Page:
Review of Who Runs Britain? How the Super Rich are Changing our Lives by Robert Peston (Hodder and Stoughton)
“No nation”, Frederick Engels once wrote, “will put up with production conducted by trusts [i.e. big, industry-dominating cartels], with so barefaced an exploitation of the community by a small band of dividend-mongers...
“The exploitation is so palpable that it must break down...”
Engels was too optimistic. Robert Peston is the BBC’s Business Editor; a former journalist on the right-wing Sunday Telegraph; a man who avows that “much of what Margaret Thatcher did was necessary”, and whose most bitter complaint against the Blair-Brown government is that it has not privatised the Post Office.
But his new book shows that the hyper-financial capitalism of today is more and more, indeed, a “barefaced exploitation of the community by a small band of dividend-mongers”.
Despite the ballooning of giant multinational corporations, capitalist competition has not faded away as Engels thought it might. In fact, paradoxically, oligopoly and competition have risen together: global markets dominated by a few huge suppliers have sharper competition than a patchwork of local markets with many local capitalists.
But the state is heavily involved, handing out contracts, providing infrastructure, facilitating, bailing out those in trouble. And at the top of the heap, the “dividend-mongers” run riot.
Bosses’ incomes, generally, have increased more than workers’ wages. In 1989 the average pay for senior directors running the top 10% of British companies was 19 times median workers’ pay. In 2006, the median total earnings for chief executives of the top 100 companies were 75 times median pay.
But, Peston points out, the people who run capitalist corporations producing goods and services are actually “pretty low down the hierarchy”.
Within those corporations, the average rates for production managers are £27,000 to £63,000 a year. Sales managers get £38,000 to £100,000 a year. Corporate treasurers are on £55,000 to £100,000.
You get into the real big money when you get some distance from production proper. Investment analysts’ rates are £110,000 to £130,000 a year, plus bonuses of about 50% to 100%.
According to Peston, “there are hundreds of people in London working in hedge funds and private equity” that make tens of millions every year. In large part due to tax changes made by New Labour, these super-rich can arrange things so that they pay very little tax. “In 2006... 54 UK-based billionaires were paying income tax of just £14.7 million on a combined fortune of £126 billion, and only a tiny number paid any capital gains tax at all”.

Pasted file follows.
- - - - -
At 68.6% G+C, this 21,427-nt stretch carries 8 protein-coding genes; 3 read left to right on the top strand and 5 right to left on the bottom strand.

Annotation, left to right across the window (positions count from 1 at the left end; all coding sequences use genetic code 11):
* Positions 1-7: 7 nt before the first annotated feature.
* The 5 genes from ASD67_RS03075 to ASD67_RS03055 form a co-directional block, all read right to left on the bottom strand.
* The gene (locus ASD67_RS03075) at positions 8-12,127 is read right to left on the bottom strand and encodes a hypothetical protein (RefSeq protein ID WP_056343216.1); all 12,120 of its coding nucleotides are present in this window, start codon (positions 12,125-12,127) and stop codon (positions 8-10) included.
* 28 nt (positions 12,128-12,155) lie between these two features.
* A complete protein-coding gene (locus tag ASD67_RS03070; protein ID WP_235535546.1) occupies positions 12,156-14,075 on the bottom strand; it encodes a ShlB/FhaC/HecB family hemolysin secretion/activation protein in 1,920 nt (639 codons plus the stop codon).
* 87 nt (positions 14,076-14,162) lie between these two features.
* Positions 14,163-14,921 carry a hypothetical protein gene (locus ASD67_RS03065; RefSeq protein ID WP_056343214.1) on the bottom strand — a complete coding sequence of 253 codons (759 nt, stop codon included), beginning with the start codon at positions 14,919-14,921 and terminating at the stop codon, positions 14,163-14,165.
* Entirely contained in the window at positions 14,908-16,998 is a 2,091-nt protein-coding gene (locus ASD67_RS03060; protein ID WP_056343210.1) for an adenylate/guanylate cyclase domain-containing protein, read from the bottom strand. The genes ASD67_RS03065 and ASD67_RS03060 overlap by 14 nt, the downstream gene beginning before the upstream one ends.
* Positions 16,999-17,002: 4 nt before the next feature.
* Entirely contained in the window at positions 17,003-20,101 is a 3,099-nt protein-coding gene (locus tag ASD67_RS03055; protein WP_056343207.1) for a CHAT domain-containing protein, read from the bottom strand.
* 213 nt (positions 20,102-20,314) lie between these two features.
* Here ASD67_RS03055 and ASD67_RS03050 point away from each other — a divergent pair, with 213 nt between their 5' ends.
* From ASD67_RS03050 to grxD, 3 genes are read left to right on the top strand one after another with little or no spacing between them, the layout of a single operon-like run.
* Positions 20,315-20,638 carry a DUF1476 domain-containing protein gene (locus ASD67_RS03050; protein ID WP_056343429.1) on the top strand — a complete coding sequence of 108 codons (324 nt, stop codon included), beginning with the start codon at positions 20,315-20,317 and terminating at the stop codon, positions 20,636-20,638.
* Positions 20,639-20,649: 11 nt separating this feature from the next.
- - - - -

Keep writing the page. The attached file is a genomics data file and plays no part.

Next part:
A chapter deals with “private equity”, the tactic whereby an individual or firm borrows billions to buy a whole company, all the shares, then chops and pummels the company so that it can sell the shares again at a higher price a few years later.
For example, KKR borrowed £9 billion and put in £2 billion of its own to buy Boots in 2007. If it can sell Boots again for £13 billion in a few years’ time, then, after repaying the loan, it has turned its initial £2 billion into £4 billion in just a few years.
By the use of financial gambits, gains that would otherwise be more or less latent — subsisting in company assets, or shares, which are not sold — are cashed in. And the profiteers pay minimal tax.
“The really striking social phenomenon under New Labour”, writes Peston, “has been the triumph of the super-rich”. A chapter chronicles New Labour’s fund-raising and loan-raising from business, and Blair’s “naive faith in the ability of business and business people... coupled with contempt for much of the public sector”.
Of Brown he writes that: “The Prime Minister thinks it should be a cause of national joy that the UK is a gigantic tax haven for the internationally mobile business elite”.
It is Blair’s and Brown’s expropriation of what were the channels for working-class political self-expression which explains why people put up with “barefaced exploitation by a small band of dividend-mongers” — why that exploitation generates atomised anger and frustration rather than an effective political response.
It is up to us to change that, by rebuilding working-class political representation.